August 18, 2013
Google has told British consumers taking legal action against it for privacy breaches that it does not have to answer to the English courts and that UK privacy laws don’t apply.
Legal documents filed by the company in response to a claim by three people backed by the campaign group, Safari Users Against Google’s Secret Tracking, show that Google will contest the right of Safari users in the UK to bring a case in the country they live in and where they use Google’s service.
The search giant has dismissed the Safari claims as not serious, saying that the browsing habits of internet users are not protected as personal information, even when they potentially concern their physical health or sexuality.
, one of the claimants, is appalled by this:
“Google’s position on the law is the same as its position on tax: they will only play or pay on their home turf. What are they suggesting- that they will force Apple users whose privacy was violated to pay to travel to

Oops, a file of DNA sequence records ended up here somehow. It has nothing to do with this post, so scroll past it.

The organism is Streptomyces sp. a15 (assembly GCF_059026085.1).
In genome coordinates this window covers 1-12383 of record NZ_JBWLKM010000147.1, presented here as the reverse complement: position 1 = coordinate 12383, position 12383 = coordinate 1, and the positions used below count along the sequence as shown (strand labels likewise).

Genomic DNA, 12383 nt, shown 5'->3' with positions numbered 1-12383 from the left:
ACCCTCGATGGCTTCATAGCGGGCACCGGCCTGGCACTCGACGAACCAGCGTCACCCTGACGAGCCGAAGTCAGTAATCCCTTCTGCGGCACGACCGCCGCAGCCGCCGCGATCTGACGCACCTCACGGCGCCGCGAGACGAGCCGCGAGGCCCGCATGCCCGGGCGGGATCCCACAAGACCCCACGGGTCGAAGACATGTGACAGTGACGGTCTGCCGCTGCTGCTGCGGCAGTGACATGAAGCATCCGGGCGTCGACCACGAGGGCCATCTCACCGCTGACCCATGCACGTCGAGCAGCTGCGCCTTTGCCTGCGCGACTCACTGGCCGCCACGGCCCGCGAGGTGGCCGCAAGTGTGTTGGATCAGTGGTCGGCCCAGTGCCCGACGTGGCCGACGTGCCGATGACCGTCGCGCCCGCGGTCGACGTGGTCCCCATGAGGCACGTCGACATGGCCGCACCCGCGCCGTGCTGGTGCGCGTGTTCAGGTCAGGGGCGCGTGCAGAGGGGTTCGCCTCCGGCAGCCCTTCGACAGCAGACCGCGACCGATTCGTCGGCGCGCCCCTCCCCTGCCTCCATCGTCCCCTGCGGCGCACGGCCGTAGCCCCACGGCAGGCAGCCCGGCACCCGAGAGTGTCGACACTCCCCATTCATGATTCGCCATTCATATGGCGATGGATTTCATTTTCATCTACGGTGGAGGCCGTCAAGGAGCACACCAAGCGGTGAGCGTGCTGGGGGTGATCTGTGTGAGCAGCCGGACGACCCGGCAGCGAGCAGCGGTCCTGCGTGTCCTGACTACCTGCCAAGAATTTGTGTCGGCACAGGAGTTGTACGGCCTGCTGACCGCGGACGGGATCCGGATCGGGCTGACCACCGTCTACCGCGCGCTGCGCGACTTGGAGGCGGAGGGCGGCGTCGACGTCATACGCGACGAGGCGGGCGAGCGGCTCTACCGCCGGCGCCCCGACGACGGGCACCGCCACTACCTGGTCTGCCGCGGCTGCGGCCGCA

to take action when they offer a service in this country on a .co.uk site? This matches their attitude to consumer privacy. They don’t respect it and they don’t consider themselves to be answerable to our laws on it.”
Google refused to accept service of the lawsuit in the UK, instead forcing the victims to serve on the company in California. Their claim is based on Google’s admission that tracking cookies were installed on the computers and mobile devices of people using Apple’s Safari internet browser even when they had expressly chosen to block them. These cookies allowed Google to secretly track the browsing activities of millions of Safari users, without their knowledge, and to collate and use that data.